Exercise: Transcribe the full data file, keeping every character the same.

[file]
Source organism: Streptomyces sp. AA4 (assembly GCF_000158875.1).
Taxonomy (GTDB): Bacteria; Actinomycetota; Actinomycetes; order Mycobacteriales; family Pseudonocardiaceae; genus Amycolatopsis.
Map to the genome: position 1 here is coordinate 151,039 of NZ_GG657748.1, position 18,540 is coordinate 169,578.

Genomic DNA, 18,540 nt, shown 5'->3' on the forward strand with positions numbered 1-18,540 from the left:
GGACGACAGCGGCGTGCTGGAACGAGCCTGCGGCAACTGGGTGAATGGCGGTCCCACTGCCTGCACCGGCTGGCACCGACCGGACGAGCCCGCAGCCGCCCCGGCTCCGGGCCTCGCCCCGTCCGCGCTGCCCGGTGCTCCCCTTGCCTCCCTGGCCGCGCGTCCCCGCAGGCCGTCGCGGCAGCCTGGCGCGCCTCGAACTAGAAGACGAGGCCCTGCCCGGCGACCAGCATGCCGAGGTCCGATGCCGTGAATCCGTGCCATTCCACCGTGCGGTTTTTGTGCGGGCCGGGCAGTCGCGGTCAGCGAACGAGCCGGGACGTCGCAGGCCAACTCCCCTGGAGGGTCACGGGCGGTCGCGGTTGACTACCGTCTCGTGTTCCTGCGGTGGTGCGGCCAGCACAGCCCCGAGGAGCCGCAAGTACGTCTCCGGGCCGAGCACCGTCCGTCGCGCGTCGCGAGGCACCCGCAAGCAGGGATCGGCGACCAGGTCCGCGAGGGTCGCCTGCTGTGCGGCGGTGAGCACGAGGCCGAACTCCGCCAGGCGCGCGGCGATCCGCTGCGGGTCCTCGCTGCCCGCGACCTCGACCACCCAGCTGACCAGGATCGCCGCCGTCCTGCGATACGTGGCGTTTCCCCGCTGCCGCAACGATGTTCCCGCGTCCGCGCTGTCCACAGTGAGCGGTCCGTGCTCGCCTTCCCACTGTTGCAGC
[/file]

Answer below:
Source organism: Streptomyces sp. AA4 (assembly GCF_000158875.1).
Taxonomy (GTDB): Bacteria; Actinomycetota; Actinomycetes; order Mycobacteriales; family Pseudonocardiaceae; genus Amycolatopsis.
Map to the genome: position 1 here is coordinate 151,039 of NZ_GG657748.1, position 18,540 is coordinate 169,578.

Genomic DNA, 18,540 nt, shown 5'->3' on the forward strand with positions numbered 1-18,540 from the left:
GGACGACAGCGGCGTGCTGGAACGAGCCTGCGGCAACTGGGTGAATGGCGGTCCCACTGCCTGCACCGGCTGGCACCGACCGGACGAGCCCGCAGCCGCCCCGGCTCCGGGCCTCGCCCCGTCCGCGCTGCCCGGTGCTCCCCTTGCCTCCCTGGCCGCGCGTCCCCGCAGGCCGTCGCGGCAGCCTGGCGCGCCTCGAACTAGAAGACGAGGCCCTGCCCGGCGACCAGCATGCCGAGGTCCGATGCCGTGAATCCGTGCCATTCCACCGTGCGGTTTTTGTGCGGGCCGGGCAGTCGCGGTCAGCGAACGAGCCGGGACGTCGCAGGCCAACTCCCCTGGAGGGTCACGGGCGGTCGCGGTTGACTACCGTCTCGTGTTCCTGCGGTGGTGCGGCCAGCACAGCCCCGAGGAGCCGCAAGTACGTCTCCGGGCCGAGCACCGTCCGTCGCGCGTCGCGAGGCACCCGCAAGCAGGGATCGGCGACCAGGTCCGCGAGGGTCGCCTGCTGTGCGGCGGTGAGCACGAGGCCGAACTCCGCCAGGCGCGCGGCGATCCGCTGCGGGTCCTCGCTGCCCGCGACCTCGACCACCCAGCTGACCAGGATCGCCGCCGTCCTGCGATACGTGGCGTTTCCCCGCTGCCGCAACGATGTTCCCGCGTCCGCGCTGTCCACAGTGAGCGGTCCGTGCTCGCCTTCCCACTGTTGCAGC